On December 4, 2017, the U.S. Department of Defense (DOD), the General Services Administration (GSA), and the National Aeronautics and Space Administration (NASA) issued in the Federal Register a notice of request for public comment regarding an extension of a previously approved ICR regarding biobased procurements.  Pursuant to Federal Acquisition Regulation (FAR) clause 52.223-2, prime contractors are required to report annually the product types and dollar values of U.S. Department of Agriculture (USDA)-designated biobased products purchased to the System for Award Management (SAM) website, which supports annual reporting to the Office of Federal Procurement Policy (OFPP) concerning actions taken to implement and measure progress in carrying out the preference for biobased products required under Section 9002 of the Farm Security and Rural Investment Act of 2002. 
 
Public comments are invited specifically on:

  • Whether the collection of information is necessary for the proper performance of functions of the FAR, and whether it will have practical utility;
  • Whether the estimate of the public burden of this collection of information is accurate, and based on valid assumptions and methodology;
  • Ways to enhance the quality, utility, and clarity of the information to be collected; and
  • Ways in which we can minimize the burden of the collection of information on those who are to respond, through the use of appropriate technological collection techniques or other forms of information technology.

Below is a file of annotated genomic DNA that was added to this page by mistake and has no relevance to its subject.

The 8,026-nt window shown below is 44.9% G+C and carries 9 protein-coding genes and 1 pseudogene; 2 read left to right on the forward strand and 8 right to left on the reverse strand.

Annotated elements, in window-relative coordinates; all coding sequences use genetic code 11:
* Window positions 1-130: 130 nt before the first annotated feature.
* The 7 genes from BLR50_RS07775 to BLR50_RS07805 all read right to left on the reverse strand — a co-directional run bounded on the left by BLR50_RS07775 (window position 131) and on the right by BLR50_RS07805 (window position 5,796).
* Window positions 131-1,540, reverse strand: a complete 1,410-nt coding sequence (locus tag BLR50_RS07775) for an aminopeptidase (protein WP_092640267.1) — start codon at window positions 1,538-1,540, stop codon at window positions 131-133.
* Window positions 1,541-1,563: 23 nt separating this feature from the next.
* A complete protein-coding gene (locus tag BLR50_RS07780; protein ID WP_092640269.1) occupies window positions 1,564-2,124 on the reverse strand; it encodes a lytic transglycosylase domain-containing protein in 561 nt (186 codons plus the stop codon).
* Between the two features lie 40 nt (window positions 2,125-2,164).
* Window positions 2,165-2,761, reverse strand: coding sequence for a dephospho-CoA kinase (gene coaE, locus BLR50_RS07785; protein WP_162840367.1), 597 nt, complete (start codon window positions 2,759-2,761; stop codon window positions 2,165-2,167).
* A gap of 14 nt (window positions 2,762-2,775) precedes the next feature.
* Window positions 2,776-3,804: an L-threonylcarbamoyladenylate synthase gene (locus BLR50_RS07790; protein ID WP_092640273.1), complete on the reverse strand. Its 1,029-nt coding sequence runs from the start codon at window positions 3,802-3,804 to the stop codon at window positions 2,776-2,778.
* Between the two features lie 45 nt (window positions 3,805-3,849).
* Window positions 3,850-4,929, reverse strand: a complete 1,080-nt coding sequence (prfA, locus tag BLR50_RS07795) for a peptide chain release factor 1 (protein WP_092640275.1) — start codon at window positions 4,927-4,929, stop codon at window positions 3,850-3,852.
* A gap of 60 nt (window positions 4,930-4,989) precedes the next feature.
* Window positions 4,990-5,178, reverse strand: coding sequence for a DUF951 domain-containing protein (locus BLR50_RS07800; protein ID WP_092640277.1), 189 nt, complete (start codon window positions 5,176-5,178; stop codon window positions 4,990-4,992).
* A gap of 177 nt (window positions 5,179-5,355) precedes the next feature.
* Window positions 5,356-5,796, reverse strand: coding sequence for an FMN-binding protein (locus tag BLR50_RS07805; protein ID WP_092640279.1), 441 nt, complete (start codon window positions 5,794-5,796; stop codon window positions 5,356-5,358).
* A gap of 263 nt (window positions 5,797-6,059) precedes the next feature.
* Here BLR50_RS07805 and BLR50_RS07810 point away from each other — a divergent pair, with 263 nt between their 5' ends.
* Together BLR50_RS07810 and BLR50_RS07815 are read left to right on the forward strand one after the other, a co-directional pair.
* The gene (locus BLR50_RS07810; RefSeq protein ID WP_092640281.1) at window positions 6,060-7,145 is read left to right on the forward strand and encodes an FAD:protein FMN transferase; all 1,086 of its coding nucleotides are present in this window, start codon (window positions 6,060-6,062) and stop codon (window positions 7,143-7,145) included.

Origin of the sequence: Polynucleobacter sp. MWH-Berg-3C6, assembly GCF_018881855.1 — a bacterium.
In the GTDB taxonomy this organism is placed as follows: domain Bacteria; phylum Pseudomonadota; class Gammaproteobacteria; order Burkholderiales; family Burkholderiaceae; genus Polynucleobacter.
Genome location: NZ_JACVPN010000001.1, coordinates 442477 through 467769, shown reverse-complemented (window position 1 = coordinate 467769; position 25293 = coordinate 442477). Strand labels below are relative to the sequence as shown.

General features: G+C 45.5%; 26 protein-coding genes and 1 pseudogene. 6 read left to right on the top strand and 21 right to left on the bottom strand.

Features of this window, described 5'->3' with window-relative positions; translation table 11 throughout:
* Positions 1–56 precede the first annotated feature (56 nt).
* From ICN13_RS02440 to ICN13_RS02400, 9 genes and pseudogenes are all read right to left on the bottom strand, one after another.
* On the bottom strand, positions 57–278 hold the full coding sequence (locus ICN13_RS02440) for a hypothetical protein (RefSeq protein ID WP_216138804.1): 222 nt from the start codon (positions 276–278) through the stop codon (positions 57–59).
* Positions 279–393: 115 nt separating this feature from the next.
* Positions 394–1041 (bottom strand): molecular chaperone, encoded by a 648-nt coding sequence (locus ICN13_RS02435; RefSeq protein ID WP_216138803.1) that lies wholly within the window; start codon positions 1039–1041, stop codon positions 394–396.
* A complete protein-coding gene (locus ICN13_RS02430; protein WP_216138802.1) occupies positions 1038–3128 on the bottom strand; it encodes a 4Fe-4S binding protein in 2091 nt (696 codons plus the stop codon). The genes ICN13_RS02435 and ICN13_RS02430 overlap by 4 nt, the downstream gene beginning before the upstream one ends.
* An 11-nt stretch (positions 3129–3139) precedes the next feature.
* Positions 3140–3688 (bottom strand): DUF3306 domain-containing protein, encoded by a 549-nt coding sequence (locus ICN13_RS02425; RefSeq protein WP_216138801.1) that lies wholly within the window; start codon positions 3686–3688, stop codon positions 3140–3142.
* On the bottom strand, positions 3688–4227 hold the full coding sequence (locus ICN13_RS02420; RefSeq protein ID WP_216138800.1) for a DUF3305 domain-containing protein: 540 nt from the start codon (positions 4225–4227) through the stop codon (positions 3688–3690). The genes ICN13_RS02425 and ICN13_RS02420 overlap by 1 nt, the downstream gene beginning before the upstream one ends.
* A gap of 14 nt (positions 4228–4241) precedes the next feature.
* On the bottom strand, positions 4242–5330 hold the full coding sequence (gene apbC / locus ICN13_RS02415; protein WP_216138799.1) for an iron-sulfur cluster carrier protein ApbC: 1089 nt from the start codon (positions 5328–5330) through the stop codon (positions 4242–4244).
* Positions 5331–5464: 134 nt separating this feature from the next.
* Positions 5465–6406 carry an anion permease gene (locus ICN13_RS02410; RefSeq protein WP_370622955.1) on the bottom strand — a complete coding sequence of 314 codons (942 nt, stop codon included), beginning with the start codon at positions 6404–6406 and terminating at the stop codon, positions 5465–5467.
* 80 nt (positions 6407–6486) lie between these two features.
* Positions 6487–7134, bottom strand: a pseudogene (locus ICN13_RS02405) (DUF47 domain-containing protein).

• ​​Comments are due by January 3, 2018.

 

By Lauren M. Graham, Ph.D.

On August 21, 2017, the National Academies of Sciences, Engineering, and Medicine (NAS) released their interim report titled A Proposed Framework for Identifying Potential Biodefense Vulnerabilities Posed by Synthetic Biology.  The U.S. Department of Defense (DOD) asked NAS to develop the framework to:

  • Guide an assessment of the security concerns related to advances in synthetic biology;
  • Assess the level of concern warranted for various advances and identify areas of vulnerability; and
  • Prioritize options to address these vulnerabilities.
The report provides an overview of the categories of synthetic biology and a set of initial questions aimed at guiding the assessment of concern related to the technologies and applications of the field.  The framework outlines factors for assessing the levels of concern that each technology and application presents in terms of malicious use, as well as factors for assessing the capability for mitigation.  The final report will use the framework to provide DOD with an assessment of concerns and mitigation options by developing informed answers to the questions posed in the interim report.

 

By Kathleen M. Roberts